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Federal Medical Center, Devens

Coordinates: 42°31′32″N 71°37′16″W / 42.52556°N 71.62111°W / 42.52556; -71.62111
From Wikipedia, the free encyclopedia
Federal Medical Center, Devens
LocationDevens, Town of Harvard,
Worcester County, Massachusetts
Security classAdministrative facility (with minimum-security prison camp)
Population1,167 (114 in prison camp)
OpenedJanuary 1999
Managed byFederal Bureau of Prisons
WardenA. Boncher

The Federal Medical Center, Devens (FMC Devens) is a United States federal prison in Massachusetts for male inmates requiring specialized or long-term medical or mental health care. It is designated as an administrative facility, which means it has inmates from different security classifications, from white-collar criminals to mobsters and sex offenders.[1] It is operated by the Federal Bureau of Prisons, a division of the United States Department of Justice. FMC Devens also has a satellite camp housing minimum-security male inmates.

FMC Devens is located in north-central Massachusetts, approximately 39 miles west of Boston, on the grounds of Fort Devens, which occupied the land before it was scaled back in size.[2]

Facility and services


Upon entering FMC Devens, new inmates undergo a month-long admission and orientation program to meet prison staff, acquaint themselves with the facility, and learn the facility's rules and regulations. They are introduced to the prison's inmate count system: prisoners are checked on five times a day. New inmates also receive a physical exam and educational, vocational, and psychological tests. Inmates at Devens are subject to random, unannounced urine and breathalyzer tests, as well as searches for contraband.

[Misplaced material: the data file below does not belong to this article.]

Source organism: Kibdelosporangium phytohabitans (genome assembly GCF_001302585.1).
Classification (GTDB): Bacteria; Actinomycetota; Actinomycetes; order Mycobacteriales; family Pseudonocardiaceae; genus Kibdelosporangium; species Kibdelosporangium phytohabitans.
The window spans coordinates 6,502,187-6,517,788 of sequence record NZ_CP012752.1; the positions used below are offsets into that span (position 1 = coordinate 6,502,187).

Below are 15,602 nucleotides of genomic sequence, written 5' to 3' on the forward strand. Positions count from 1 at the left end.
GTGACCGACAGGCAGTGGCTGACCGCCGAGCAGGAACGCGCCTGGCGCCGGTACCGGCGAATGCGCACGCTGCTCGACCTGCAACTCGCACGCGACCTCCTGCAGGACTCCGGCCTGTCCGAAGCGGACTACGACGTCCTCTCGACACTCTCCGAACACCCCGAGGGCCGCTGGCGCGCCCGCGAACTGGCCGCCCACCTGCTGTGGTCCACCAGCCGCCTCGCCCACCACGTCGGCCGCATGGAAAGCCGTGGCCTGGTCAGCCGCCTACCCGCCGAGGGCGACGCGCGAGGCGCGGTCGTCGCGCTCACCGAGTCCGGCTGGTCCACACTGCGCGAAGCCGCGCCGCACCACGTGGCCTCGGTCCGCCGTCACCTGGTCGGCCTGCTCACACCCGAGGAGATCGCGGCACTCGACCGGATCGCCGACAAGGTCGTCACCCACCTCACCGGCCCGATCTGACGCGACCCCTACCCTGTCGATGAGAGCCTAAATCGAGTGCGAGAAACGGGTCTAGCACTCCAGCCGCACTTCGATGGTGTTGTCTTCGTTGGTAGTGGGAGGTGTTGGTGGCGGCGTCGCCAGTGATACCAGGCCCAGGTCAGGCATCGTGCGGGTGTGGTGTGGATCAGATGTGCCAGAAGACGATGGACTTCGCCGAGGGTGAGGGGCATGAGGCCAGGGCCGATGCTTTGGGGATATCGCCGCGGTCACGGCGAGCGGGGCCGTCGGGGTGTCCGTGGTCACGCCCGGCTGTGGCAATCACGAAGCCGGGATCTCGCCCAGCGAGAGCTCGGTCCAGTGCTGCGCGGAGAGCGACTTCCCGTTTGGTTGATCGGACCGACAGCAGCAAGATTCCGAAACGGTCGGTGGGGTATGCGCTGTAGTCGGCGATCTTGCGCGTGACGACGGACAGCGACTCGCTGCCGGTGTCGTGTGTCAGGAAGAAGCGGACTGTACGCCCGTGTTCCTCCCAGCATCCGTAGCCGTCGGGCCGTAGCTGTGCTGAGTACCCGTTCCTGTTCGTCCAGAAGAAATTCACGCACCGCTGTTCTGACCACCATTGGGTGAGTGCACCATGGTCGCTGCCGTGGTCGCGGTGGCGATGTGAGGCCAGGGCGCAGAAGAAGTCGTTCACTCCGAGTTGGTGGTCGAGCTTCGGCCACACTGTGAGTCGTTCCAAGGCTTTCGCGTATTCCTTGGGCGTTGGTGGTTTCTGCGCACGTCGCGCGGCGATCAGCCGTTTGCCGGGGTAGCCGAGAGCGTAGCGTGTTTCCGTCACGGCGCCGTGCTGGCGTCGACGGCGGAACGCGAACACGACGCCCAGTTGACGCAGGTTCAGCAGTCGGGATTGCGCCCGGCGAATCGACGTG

FMC Devens has regular onsite specialists in cardiology, nephrology, endocrinology, surgery, neurology and pulmonology. Inmates often leave the facility to see outside specialists and for tests and medical procedures not available in the medical center, according to Sandra Howard, the clinical director at FMC Devens.[1]

Inmates are allowed six visits a month. Physical contact is allowed so long as it is not deemed excessive. An in-house psychology department offers inmates counseling for depression and suicidal ideation, as well as sex-offender and drug-addiction programs. A chaplain offers religious services and counseling, and volunteers in a prisoner visitation service pay visits to inmates who do not receive many visitors. There are adult continuing-education classes and an electronic library where they can read up on new case law and sentencing guidelines. The prison has a recreation area for floor hockey, basketball, and soccer, a hobby craft room, and a music-practice room.[3]

Notable inmates



Inmates currently held at FMC Devens
Inmate Name Register Number Status Details
Nicholas Cosmo 49193-053 Serving a 25-year sentence; scheduled for release in 2031 Pleaded guilty to fraud for stealing over $365 million from thousands of investors during a 5-year Ponzi scheme; known as the "Mini-Madoff;" Cosmo's story was featured on the CNBC television program American Greed.[4][5]
Danny Heinrich 18854-041 Serving a 20-year sentence; scheduled for release on November 9, 2032 Kidnapper, child molester, and murderer. Confessed in 2016 to kidnapping and murdering Jacob Wetterling in Minnesota in 1989, but never charged as part of a deal with the police to lead them to Wetterling's body. Sentenced to 20 years in prison for possession of child pornography.
Vittorio "Little Vic" Orena 07540-085 Serving a life sentence Former New York City mobster who became the acting boss of the Colombo crime family. Orena is famously known for being the leader of the Orena faction during the Third Colombo War.